On balance, if you generally are a neat cook and your cooking doesn't produce too many splatters, a pyrolytic oven is a good investment. Only you know how tidy a cook you are, and if the answer is 'not that tidy', then you probably will have to do a fair bit of oven cleaning even with a self-cleaning oven, so it may not be worth your while.

A self-cleaning, freestanding range cooker in a modern kitchen

(Image credit: Fisher & Paykel)

How much will a pyrolytic oven cost?

Joonas tells us that 'pyrolytic ovens used to be very rare and expensive but now they are becoming more common. The typical price for a good pyrolytic oven is about $2,000 to $3,000, but some models might be available for as low as $1,000.' 

It is now perfectly possible to find a self-cleaning oven to suit most budgets, so you don't have to think of a pyrolytic oven as an extravagant choice.

Can pyrolytic ovens clean oven glass?

Dennis Capone, a kitchen expert at My Kitchen Toolkit (opens in new tab) , explains that the answer to this question is  'yes and no. The high-temperature self-clean feature will absolutely remove caked-on food debris and grease from oven glass, but it won't, by any means, leave the oven door with a window-like shine.'

Dennis advises that 'in order to get your oven glass looking sparkling, you'll need to wipe it down with a mild detergent or all-purpose cleaner after you run the self-clean cycle. Luckily, this will be a super easy touch-up, much better than tackling the glass of a regular oven.'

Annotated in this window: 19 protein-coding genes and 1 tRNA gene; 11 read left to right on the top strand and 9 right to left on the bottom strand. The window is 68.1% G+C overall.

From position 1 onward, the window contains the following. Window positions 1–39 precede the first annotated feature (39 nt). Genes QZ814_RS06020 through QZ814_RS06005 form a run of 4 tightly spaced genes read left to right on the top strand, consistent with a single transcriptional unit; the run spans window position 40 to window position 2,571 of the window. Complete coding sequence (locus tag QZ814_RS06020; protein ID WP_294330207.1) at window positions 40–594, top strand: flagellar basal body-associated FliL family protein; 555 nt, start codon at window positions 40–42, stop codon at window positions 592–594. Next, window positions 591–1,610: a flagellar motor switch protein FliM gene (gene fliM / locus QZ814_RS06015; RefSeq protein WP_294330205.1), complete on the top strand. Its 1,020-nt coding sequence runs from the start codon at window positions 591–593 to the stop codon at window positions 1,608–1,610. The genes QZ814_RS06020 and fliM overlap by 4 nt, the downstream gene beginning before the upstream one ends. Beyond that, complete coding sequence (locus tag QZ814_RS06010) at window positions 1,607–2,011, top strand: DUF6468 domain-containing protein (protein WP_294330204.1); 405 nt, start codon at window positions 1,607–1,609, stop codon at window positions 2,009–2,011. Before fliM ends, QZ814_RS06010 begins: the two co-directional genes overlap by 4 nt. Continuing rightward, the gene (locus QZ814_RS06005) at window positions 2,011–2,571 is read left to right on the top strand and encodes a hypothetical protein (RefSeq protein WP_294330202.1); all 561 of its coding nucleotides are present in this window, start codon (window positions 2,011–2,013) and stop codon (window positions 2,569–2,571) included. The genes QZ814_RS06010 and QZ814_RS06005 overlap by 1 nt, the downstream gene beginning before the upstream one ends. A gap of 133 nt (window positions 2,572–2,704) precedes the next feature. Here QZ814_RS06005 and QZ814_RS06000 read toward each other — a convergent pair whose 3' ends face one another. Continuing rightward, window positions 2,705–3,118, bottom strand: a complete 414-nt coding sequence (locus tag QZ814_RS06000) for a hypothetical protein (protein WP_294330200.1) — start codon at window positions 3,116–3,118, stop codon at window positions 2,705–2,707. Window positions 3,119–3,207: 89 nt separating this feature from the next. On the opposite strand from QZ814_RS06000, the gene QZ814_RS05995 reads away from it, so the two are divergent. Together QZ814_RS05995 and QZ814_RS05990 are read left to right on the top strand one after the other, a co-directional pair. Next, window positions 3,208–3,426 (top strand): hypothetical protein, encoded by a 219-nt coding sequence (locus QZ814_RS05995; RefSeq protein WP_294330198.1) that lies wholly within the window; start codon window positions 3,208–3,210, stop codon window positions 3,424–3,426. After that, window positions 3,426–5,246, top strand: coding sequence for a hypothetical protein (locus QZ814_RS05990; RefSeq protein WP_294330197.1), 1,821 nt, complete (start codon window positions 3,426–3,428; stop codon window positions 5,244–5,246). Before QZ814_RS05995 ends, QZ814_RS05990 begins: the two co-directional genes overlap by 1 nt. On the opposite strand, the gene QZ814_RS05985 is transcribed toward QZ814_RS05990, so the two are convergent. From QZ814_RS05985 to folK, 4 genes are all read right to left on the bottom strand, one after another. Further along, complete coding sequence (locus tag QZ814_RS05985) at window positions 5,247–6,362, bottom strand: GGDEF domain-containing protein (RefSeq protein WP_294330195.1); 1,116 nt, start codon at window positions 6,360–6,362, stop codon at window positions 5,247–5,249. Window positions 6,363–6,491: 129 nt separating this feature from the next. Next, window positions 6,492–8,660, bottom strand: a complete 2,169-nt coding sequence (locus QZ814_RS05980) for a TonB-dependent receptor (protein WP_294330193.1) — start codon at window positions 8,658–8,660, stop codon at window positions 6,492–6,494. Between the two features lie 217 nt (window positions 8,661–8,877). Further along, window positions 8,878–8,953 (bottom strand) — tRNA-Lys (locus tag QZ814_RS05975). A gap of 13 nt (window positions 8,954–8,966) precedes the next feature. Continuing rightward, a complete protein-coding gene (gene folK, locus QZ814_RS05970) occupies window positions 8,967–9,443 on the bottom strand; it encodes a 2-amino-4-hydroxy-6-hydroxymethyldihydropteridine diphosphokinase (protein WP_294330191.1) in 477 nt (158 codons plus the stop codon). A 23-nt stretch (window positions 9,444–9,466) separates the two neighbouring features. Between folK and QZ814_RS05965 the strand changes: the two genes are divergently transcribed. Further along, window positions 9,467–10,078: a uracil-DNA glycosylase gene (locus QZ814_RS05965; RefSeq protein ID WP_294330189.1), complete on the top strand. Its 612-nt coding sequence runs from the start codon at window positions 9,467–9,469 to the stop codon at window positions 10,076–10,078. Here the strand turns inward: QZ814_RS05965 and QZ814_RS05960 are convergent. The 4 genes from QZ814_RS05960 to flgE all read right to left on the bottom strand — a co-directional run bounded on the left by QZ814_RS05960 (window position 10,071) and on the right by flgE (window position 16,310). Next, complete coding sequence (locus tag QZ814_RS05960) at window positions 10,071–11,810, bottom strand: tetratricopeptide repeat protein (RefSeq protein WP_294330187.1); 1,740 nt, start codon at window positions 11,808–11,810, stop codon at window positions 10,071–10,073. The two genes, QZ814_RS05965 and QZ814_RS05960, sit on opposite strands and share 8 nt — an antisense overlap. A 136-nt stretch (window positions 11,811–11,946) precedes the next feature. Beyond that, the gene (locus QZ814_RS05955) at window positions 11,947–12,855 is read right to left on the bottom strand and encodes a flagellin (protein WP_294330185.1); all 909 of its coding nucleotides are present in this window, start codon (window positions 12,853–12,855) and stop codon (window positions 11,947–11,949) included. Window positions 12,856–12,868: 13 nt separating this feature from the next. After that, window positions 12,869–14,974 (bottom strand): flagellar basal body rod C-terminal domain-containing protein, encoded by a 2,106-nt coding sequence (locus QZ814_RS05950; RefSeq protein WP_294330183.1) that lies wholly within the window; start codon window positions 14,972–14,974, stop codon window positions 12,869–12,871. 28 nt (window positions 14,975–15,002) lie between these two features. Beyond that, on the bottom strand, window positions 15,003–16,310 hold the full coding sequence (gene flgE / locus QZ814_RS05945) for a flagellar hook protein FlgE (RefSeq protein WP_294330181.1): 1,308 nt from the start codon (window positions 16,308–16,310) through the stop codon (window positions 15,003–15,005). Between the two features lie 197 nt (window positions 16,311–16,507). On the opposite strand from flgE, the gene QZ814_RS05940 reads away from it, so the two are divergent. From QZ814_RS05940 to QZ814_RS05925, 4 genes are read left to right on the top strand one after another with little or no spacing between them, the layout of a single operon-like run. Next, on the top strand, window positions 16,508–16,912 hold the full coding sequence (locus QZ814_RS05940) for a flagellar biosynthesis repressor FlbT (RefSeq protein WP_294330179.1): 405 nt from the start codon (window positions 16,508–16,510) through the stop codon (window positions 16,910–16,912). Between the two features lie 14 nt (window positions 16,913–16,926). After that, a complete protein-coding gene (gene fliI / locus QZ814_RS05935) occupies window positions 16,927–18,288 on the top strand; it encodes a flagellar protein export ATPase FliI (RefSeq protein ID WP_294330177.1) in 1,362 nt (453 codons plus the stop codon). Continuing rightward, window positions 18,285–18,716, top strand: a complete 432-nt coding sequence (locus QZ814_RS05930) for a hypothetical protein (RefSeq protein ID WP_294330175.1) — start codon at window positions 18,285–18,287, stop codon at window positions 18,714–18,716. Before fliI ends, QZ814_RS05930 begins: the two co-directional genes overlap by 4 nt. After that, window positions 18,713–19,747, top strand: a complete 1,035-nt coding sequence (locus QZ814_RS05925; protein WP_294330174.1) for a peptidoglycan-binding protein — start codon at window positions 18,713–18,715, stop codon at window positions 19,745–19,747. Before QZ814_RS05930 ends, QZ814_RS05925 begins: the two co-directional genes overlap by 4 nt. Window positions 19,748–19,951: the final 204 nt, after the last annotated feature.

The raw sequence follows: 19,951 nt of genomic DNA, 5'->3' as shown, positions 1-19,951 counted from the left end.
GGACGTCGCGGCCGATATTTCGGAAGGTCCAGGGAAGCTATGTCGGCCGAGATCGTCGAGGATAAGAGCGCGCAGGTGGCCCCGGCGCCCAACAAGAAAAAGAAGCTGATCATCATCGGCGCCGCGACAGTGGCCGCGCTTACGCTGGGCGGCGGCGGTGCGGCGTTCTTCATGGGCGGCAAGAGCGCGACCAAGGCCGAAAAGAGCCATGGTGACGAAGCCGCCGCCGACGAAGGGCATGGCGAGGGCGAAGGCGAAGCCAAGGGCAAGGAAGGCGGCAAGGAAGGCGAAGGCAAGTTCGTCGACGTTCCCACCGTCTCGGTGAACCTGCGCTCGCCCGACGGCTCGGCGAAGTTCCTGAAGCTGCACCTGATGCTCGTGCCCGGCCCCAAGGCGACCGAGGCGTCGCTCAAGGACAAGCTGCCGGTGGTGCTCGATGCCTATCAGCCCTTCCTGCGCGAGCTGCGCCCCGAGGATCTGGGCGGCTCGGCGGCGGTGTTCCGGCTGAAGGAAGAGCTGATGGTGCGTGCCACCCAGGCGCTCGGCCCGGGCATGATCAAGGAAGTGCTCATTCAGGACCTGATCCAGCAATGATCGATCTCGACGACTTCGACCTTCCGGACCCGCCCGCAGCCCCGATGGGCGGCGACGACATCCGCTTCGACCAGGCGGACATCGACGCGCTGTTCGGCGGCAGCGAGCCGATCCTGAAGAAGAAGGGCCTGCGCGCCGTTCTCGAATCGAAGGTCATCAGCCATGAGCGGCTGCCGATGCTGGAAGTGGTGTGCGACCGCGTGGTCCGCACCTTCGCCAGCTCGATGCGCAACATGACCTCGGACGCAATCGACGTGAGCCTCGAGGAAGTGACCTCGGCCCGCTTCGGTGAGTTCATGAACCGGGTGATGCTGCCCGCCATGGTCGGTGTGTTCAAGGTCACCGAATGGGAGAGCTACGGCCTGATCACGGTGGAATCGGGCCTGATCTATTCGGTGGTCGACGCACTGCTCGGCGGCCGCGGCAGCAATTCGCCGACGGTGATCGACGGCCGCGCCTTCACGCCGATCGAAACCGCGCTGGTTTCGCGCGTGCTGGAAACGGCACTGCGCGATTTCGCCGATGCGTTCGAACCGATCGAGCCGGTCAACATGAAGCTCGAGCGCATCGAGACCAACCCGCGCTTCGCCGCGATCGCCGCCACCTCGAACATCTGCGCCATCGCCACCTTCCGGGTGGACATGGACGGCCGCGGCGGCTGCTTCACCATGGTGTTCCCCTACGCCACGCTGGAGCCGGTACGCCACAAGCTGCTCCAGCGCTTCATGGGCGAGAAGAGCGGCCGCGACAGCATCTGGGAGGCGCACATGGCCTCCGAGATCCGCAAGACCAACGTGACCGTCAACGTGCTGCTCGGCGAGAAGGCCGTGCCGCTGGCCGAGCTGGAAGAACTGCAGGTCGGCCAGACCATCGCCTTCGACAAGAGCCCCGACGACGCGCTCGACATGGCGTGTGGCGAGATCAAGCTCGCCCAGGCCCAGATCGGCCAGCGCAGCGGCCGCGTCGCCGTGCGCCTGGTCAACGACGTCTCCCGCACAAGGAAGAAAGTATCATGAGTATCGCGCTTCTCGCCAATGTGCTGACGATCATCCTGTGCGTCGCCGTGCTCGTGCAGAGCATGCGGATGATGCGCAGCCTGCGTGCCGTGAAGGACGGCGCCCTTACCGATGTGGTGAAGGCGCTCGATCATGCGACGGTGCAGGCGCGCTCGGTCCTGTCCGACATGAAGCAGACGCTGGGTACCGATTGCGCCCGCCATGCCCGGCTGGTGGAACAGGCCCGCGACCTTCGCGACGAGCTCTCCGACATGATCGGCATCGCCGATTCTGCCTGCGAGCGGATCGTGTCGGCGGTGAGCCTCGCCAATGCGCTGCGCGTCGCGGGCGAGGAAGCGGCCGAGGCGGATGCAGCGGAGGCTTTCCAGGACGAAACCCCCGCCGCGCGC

Zac Houghton, CEO at home improvement and renovation site Loftera (opens in new tab), adds that you should 'avoid using the pyrolytic function if any marks appear on the glass.' Any residual splatters will get caked onto the glass, which will make them even harder to remove afterward. So, the easiest thing to do may well be to just remove the inner glass before cleaning and learning how to clean a glass oven door by hand. 

You also must read the instruction manual for your particular model – some actually require you to remove the inner glass prior to running the self-clean cycle. 

Is a pyrolytic oven safe? 

Yes. Joonas reassures anyone considering a self-cleaning oven that 'pyrolytic ovens do really work and they are safe to use. But it's important to have good ventilation while undergoing the pyrolytic cleaning cycle. This ensures that the heat and possible smoke and odors will not be stuck in your kitchen.'

You do also need to be aware that 'the exterior of the oven can get quite hot during the pyrolytic cleaning, so you should always make sure that kids and pets don't go close to the oven at this time.' 

Although a self-cleaning oven goes into lock mode during a cleaning cycle, so no one will accidentally open it, it's still important to keep away from it while it's hot and to remove any kitchen towels that may be hanging on the oven door handle. 

Anna is Content Editor at Real Homes. She moved to the world of interiors from academic research in the field of English Literature and photography. She is the author of London Writing of the 1930s and has a passion for contemporary home decor and gardening. At Real Homes, she covers a range of topics, from practical advice to interior and garden design.